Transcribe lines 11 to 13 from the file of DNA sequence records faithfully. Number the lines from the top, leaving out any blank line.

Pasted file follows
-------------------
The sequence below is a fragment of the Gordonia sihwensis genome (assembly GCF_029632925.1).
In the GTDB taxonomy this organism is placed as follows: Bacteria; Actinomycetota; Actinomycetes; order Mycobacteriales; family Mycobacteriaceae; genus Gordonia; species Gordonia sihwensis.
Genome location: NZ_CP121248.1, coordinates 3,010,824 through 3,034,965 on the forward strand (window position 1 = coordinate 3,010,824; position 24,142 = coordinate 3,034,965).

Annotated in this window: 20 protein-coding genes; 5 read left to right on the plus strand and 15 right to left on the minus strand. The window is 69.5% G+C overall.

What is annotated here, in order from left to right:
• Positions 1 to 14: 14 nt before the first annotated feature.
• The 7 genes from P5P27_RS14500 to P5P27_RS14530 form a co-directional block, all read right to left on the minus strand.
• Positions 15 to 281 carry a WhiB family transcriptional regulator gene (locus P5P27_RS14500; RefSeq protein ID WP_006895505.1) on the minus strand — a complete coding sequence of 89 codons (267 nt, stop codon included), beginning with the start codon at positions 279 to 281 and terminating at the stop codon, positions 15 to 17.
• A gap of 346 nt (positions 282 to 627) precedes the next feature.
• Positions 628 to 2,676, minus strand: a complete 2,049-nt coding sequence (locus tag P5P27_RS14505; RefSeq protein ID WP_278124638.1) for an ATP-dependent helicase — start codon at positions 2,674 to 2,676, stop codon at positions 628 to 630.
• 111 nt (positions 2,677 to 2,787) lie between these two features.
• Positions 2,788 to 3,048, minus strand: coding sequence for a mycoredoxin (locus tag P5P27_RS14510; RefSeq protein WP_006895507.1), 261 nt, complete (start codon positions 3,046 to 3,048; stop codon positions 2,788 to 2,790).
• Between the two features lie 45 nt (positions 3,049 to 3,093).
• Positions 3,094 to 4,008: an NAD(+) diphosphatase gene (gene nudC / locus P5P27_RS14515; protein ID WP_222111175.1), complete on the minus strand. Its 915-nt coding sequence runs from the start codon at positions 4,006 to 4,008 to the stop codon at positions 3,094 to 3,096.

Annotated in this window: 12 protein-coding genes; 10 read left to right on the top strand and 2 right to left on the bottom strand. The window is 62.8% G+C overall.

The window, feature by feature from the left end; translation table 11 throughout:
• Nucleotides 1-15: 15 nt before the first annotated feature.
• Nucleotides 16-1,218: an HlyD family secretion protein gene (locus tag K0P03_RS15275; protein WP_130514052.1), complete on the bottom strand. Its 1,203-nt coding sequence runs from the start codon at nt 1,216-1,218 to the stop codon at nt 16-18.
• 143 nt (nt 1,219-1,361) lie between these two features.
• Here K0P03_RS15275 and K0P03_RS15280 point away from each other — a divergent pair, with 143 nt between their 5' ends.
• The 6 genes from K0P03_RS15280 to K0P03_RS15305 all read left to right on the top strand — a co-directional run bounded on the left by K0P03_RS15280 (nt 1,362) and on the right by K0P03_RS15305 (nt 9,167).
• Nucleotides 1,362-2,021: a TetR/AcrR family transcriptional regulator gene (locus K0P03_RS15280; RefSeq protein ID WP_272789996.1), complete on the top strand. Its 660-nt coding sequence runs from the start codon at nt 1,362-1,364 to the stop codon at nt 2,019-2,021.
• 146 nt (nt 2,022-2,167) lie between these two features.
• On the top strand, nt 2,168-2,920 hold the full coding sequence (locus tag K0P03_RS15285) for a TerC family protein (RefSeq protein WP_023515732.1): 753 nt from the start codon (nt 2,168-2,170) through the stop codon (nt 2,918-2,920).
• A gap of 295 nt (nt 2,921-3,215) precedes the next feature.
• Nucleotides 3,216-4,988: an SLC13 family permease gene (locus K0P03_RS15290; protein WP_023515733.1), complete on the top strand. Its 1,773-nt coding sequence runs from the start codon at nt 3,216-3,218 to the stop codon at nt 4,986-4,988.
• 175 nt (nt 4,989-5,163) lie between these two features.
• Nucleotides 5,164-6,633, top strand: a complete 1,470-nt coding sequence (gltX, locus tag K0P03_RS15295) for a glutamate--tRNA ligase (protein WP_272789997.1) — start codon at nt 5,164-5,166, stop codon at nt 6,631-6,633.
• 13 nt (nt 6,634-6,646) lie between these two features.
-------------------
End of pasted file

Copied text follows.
• 111 nt (positions 2,677 to 2,787) lie between these two features.
• Positions 2,788 to 3,048, minus strand: coding sequence for a mycoredoxin (locus tag P5P27_RS14510; RefSeq protein WP_006895507.1), 261 nt, complete (start codon positions 3,046 to 3,048; stop codon positions 2,788 to 2,790).
• Between the two features lie 45 nt (positions 3,049 to 3,093).